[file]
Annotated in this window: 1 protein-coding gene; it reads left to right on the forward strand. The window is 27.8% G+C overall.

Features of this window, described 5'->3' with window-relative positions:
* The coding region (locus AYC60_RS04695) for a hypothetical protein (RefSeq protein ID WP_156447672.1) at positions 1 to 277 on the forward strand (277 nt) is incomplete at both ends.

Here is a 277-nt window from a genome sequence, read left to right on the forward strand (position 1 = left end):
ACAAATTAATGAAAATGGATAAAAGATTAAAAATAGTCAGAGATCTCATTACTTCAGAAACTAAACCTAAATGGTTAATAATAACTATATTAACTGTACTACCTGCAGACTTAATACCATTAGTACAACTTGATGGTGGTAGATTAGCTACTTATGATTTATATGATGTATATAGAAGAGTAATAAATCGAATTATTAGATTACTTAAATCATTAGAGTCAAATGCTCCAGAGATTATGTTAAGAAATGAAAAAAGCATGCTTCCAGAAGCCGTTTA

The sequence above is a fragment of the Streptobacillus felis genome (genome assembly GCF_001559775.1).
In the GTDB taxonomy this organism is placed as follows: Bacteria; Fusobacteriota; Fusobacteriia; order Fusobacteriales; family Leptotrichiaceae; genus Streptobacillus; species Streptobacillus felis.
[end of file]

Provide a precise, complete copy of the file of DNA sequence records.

Annotated in this window: 1 protein-coding gene; it reads left to right on the forward strand. The window is 27.8% G+C overall.

Features of this window, described 5'->3' with window-relative positions:
* The coding region (locus AYC60_RS04695) for a hypothetical protein (RefSeq protein ID WP_156447672.1) at positions 1 to 277 on the forward strand (277 nt) is incomplete at both ends.

Here is a 277-nt window from a genome sequence, read left to right on the forward strand (position 1 = left end):
ACAAATTAATGAAAATGGATAAAAGATTAAAAATAGTCAGAGATCTCATTACTTCAGAAACTAAACCTAAATGGTTAATAATAACTATATTAACTGTACTACCTGCAGACTTAATACCATTAGTACAACTTGATGGTGGTAGATTAGCTACTTATGATTTATATGATGTATATAGAAGAGTAATAAATCGAATTATTAGATTACTTAAATCATTAGAGTCAAATGCTCCAGAGATTATGTTAAGAAATGAAAAAAGCATGCTTCCAGAAGCCGTTTA

The sequence above is a fragment of the Streptobacillus felis genome (genome assembly GCF_001559775.1).
In the GTDB taxonomy this organism is placed as follows: Bacteria; Fusobacteriota; Fusobacteriia; order Fusobacteriales; family Leptotrichiaceae; genus Streptobacillus; species Streptobacillus felis.